Even after nearly 12 years of the Afghanistan War, the capital of Kabul and biggest city of Kandahar are both as vulnerable as early in the war. Yesterday, a Taliban suicide bomber made it all of the way in front of the supreme court building in Kabul with his vehicle full of explosives - he set them off, he killed 16 people waiting to board buses.
The story comes from The Long War Journal.
Suicide bomber strikes at supreme court in Kabul
A suicide bomber killed up to 16 civilians, including employees who worked at the supreme court in Kabul. The Taliban claimed credit for the deadly attack.
The suicide bomber detonated his explosives-packed car as workers were boarding buses at the end of the work day just outside Afghanistan's highest court in the capital. Afghan officials reported that between 14 and 16 civilians, including women, children, and court employees, were killed in the attack.
Taliban Spokesman Zabiullah Mujahid said his group executed the attack outside the courthouse, according to TOLONews.
Today's bombing in Kabul is the second suicide attack in the capital in two days, and the third major suicide attack in Afghanistan also in two days.
Yesterday, a team of seven suicide bombers took control of a building under construction that is just outside Kabul International Airport. The Taliban fighters lobbed rocket-propelled grenades at the airport complex; two hangars were damaged and two civilians were wounded. The attack also forced a temporary closure of the airport. Afghan security forces killed all seven attackers.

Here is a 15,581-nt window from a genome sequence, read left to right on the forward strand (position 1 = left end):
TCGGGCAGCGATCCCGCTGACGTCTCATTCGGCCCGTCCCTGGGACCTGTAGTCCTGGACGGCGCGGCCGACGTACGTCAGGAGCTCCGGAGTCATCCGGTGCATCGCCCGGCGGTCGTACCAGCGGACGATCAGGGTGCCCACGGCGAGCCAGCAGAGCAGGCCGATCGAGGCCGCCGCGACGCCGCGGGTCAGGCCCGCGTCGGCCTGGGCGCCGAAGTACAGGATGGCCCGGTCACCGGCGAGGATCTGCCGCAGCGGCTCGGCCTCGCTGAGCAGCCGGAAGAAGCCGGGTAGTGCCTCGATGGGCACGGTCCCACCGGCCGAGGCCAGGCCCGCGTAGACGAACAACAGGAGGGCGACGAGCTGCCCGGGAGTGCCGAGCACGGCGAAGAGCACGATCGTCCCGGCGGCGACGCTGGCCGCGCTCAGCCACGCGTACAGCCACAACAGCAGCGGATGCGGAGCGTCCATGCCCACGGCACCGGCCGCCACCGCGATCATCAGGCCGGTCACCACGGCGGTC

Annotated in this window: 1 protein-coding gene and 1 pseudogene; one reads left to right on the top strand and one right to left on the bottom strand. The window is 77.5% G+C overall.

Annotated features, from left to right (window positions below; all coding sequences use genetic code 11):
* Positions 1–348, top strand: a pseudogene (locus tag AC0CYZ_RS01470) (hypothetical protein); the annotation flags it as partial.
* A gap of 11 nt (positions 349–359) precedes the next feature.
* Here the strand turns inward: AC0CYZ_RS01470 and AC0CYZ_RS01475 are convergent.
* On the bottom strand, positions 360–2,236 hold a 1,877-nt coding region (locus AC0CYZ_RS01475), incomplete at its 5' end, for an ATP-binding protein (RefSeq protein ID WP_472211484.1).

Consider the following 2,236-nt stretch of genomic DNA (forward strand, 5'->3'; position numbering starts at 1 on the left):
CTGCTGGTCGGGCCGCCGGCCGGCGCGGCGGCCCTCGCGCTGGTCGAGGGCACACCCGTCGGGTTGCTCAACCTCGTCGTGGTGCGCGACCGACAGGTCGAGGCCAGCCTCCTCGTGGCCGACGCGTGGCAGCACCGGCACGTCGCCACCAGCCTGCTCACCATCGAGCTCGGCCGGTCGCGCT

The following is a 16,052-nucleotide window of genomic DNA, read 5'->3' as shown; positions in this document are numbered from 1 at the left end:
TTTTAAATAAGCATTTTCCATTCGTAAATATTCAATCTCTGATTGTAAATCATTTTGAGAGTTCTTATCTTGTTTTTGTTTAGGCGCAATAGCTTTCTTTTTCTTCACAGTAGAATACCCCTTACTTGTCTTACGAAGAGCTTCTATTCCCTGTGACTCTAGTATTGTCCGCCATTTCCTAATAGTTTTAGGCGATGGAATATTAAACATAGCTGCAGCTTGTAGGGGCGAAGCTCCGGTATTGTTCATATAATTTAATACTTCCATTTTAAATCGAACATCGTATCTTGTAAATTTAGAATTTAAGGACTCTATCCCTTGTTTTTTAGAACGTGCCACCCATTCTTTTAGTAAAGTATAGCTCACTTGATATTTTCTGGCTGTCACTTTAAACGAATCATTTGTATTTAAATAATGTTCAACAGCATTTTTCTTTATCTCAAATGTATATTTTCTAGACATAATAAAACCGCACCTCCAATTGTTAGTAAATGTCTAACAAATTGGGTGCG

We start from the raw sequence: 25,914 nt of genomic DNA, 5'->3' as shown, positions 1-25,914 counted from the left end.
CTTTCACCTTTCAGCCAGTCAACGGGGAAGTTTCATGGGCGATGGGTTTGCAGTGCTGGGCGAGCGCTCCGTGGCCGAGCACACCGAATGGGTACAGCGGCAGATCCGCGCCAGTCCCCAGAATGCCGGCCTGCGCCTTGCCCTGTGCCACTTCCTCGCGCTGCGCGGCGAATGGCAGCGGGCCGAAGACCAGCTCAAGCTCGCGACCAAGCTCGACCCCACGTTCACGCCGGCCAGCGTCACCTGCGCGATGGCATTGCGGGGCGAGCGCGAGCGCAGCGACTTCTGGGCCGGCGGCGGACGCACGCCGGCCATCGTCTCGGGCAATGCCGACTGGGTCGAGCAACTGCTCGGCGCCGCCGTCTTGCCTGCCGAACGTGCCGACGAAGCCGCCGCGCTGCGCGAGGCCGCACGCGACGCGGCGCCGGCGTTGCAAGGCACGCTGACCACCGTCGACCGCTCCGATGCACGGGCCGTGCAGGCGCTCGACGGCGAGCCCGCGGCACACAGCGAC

Also yesterday, in the southeastern province of Zabul, a six-man suicide assault team attempted to storm the provincial office in Qalat, the capital of Zabul. Policemen gunned down five of the attackers after the first suicide bomber blew up a truck packed with explosives at the main gate to the governor's compound. Fifteen civilians and three policemen were wounded.
The Taliban have said they would step up attacks against "foreign invaders," or Coalition personnel operating under the command of the International Security Assistance Force, workers from non-governmental organizations operating in Afghanistan, and "officials and workers of the stooge Karzai regime." The Taliban stressed that suicide and insider attacks would be used, and warned Afghans to "stay away from the bases of the invaders, their residential areas or working for them in order to avoid civilian losses." [See LWJ report, Taliban promise suicide assaults, 'insider attacks' in this year's spring offensive.]
Over the past three weeks, the Taliban have stepped up suicide operations against the Coalition, NGOs, and Afghan institutions. There have been nine high-profile suicide attacks, including the three attacks yesterday and today in Kabul and Zabul, against Coalition forces and Afghan security forces and institutions throughout Afghanistan in the past 18 days. The preceding six attacks are as follows:
On June 6, a Taliban suicide bomber killed seven Georgian soldiers in an attack inside a Forward Operating Base in the Now Zad district of northern Helmand.
On June 3, a Taliban suicide bomber killed 10 Afghan students, two US soldiers, and an Afghan Local Policeman after US and Afghan soldiers were targeted outside a school in Paktia.
On May 29, the al Qaeda-affiliated Islamic Movement of Uzbekistan and the Taliban launched a joint suicide assault on the governor's compound in Panjshir.
Also on May 29, a suicide assault team attacked a Red Cross office in Jalalabad. The Taliban have denied involvement in the Jalalabad assault.
On May 24, a Taliban suicide assault team targeted a UN-linked NGO compound in Kabul.
And on May 23, a suicide bomber killed seven people in an attack that targeted a local militia commander in Ghazni.